At the Ring of Honor “Final Battle” show next month, Kevin Steen will take on El Generico in a “Fight Without Honor.” If Steen loses he will quit ROH; if El Generico loses, he will unmask.
Yet to Steen, it is another step in their intertwined evolution.
“Honestly, I think we can go on forever,” he recently told SLAM! Wrestling. “We have so much history together that I really think we could go on for at least, it’s been lasting more than a year now, I think we have, easily, another year in front of us where we can keep things fresh, keep things interesting and just keep blowing people away. It’s all going to end sometime, and it’s coming in a month at Final Battle.”
In conversation, the 26-year-old Steen stops to do some math in his head.
“I’ve been doing this for 10 years, I only met Generico seven years ago, and I want to say in those seven years, we probably wrestled about 200 times. And you’ve got to think that we don’t wrestle three, four times a week here [in ROH], sometimes we skip weeks, sometimes we wrestle three times a week, sometimes we wrestle two, sometimes we wrestle one. So over the course of those seven years, if you count, over 200 times — that’s a lot. He’s definitely the person I’ve wrestled the most, I’ve teamed with the most, and we know each other so well.”
Aside from WWE Diva Maryse, Steen and El Generico are the two biggest names from Quebec wrestling abroad today.
They both struggled to make a name for themselves in the small bars and night clubs, church basements and recreation halls, that make up the Quebec indy scene.
When they got their shot — together — in 2005, under then-ROH booker Gabe Sapolsky, Steen thought they had blown it.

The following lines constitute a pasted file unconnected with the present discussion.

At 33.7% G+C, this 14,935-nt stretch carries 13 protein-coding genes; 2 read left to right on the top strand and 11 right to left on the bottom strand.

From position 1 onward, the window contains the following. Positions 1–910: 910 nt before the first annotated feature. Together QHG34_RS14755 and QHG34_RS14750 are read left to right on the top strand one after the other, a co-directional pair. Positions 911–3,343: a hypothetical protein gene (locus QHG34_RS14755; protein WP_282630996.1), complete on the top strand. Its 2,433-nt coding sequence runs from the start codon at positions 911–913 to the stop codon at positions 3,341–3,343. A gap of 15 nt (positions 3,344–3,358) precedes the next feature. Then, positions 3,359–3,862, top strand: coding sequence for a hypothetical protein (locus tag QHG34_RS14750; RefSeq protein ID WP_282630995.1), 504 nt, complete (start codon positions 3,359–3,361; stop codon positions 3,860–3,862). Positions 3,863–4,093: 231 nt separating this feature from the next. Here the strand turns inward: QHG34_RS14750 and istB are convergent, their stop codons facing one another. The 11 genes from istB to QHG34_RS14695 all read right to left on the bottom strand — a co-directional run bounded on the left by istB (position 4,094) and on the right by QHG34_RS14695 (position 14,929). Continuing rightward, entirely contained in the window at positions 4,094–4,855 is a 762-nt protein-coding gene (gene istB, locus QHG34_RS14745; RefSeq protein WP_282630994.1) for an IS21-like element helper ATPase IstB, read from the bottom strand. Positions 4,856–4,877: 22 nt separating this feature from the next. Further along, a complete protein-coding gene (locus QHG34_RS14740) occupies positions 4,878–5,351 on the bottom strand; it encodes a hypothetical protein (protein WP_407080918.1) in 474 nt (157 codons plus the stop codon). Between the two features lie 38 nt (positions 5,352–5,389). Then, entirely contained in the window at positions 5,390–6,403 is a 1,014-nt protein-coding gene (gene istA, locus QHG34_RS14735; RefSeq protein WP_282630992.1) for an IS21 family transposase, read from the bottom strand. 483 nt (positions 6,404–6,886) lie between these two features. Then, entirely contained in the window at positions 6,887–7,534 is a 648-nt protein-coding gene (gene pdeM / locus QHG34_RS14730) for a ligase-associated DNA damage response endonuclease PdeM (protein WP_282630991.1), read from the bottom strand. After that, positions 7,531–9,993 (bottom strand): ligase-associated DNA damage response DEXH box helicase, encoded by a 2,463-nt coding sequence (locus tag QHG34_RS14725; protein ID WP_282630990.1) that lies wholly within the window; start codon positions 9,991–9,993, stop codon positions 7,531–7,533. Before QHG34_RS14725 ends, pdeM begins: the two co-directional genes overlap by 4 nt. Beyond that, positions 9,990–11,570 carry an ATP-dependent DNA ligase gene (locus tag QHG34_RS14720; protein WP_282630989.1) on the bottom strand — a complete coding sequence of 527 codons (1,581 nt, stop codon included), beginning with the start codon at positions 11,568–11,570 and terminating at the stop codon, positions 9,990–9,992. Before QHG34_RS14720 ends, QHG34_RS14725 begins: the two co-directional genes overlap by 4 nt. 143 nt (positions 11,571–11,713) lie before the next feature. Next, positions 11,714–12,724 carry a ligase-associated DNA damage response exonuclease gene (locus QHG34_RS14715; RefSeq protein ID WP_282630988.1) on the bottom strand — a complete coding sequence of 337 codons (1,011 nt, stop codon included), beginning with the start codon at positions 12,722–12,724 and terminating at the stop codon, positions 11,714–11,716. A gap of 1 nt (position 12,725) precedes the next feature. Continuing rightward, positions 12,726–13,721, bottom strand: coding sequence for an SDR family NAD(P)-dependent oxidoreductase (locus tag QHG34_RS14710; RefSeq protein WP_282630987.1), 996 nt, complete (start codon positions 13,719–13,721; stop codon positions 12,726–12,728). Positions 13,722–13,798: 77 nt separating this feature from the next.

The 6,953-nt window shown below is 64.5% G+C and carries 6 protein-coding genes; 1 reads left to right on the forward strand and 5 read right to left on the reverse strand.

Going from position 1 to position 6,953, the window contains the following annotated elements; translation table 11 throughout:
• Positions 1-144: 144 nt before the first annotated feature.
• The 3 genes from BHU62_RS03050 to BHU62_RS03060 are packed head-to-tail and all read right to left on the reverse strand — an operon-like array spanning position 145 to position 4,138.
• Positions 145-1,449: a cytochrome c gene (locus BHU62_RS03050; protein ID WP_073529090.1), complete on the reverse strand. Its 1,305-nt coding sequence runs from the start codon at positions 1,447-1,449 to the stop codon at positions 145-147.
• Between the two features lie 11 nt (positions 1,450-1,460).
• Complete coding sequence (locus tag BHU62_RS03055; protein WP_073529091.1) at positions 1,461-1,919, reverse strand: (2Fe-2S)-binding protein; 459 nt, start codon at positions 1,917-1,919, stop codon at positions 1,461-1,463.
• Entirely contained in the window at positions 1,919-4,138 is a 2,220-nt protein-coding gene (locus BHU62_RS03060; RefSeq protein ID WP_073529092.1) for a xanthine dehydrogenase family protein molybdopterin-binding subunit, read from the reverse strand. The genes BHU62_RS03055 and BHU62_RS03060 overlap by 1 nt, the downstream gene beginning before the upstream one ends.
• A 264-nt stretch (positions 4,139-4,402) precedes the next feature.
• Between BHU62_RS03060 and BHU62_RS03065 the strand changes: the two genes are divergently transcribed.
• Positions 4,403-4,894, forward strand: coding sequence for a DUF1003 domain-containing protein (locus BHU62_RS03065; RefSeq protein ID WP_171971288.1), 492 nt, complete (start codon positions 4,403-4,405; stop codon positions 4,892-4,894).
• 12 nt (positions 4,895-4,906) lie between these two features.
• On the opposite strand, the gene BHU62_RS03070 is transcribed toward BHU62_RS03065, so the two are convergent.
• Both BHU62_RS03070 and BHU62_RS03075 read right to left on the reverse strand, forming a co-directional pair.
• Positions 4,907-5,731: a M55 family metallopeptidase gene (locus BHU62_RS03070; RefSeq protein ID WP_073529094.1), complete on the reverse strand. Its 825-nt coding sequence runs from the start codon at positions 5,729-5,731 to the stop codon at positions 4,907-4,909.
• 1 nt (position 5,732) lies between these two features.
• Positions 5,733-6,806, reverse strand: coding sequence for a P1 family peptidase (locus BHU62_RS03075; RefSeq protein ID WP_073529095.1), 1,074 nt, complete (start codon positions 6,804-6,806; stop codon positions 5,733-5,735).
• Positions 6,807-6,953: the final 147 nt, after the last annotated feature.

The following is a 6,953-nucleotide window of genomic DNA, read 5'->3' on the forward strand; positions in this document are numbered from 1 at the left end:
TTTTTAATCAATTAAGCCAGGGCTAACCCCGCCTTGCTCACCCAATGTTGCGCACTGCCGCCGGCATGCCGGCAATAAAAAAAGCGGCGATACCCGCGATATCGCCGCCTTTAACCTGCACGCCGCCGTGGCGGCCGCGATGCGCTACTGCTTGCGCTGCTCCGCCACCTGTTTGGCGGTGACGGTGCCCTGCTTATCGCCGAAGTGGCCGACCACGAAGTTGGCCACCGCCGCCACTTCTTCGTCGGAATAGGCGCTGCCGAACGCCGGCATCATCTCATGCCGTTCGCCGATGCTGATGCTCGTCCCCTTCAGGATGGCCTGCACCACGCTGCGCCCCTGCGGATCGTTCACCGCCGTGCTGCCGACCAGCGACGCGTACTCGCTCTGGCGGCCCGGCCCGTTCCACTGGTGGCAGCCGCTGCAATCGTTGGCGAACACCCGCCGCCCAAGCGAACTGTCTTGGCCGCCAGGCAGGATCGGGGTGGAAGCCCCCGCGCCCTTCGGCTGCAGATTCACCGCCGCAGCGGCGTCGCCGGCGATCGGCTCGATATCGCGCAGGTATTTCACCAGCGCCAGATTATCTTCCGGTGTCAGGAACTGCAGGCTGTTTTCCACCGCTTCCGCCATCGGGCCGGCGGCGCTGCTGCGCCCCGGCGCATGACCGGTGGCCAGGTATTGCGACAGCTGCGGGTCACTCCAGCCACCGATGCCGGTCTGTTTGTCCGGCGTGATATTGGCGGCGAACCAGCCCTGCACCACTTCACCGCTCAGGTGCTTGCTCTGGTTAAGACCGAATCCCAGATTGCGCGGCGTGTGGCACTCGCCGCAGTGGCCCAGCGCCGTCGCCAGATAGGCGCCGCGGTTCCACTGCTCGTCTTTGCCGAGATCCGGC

“We were being brought in, it was just an opportunity. ‘You guys could do well, you guys could do not well. We’ll see.’ We weren’t doing so great for those first few months, for various reasons.
“But I remember when we’d drive back from the shows, we’d tell each other, ‘One day we’ll be tag team champions there.’ It took three years to do it, because we won the tag titles in 2008, but we managed that.
“At the time, it was definitely in our heads that we could get to a bigger stage together, helping each other. Everywhere we went, people saw us as a natural fit, whether as opponents or tag team partners.”
As a team, El Generico and Kevin Steen won the ROH World tag team titles on June 6, 2008, and lost them September 19, 2008. They headlined ROH pay-per-views, a rarity in a world where tag team are rarely featured into the big two of the WWE and TNA. They had a falling out in December 2009, with Steen as the villain.
Steen would love to say that he saw their success coming, but can’t. “I wouldn’t say that seven years ago we thought we’d get to where we are now, but definitely five years ago after starting to wrestle in the States and see what it was all about, seeing that we could go with the top talent here. We saw it as a possibility and we achieved a lot together. As much as I despise him, I can’t help but thank him in a way as well.”
These days, Steen is offering up thanks to another Canadian, Steve Corino (born in Winnipeg, raised in Philadelphia).
“When I heard he was coming back to Ring of Honor, right away I asked to work with him in any capacity that was possible,” Steen admitted. “Turned out he would be my partner, and I literally could not have asked for a better partner. It’s definitely a blessing to work with someone, and under the guidance of someone that you always looked up to like I did with Steve.”
Corino was complementary of Steen as well. “Kevin is just an all-around great guy that gave me the best year of my career,” he said in an email.
Near the end of ECW’s run, Steen got interested in the promotion, which featured Corino in a prominent role.
“He was a heel and he could run his mouth and he could fight like hell,” Steen recalled.
In 2004, he got a chance to work with Corino in Quebec City. “When the promoter told me I was going to wrestle Steve Corino, I was in heaven. I was really happy, because I remembered Steve from ECW. I hadn’t kept up with any of his stuff in Japan at the time, but I was just psyched to be wrestling a man, a legend like him. We wrestled. He kind of took me under his wing for a little bit. He brought me to Japan after that match, which I always appreciated. But after that, our careers went separate ways. I didn’t see him for several years.”
And now all he has to do is turn around to his corner to see him.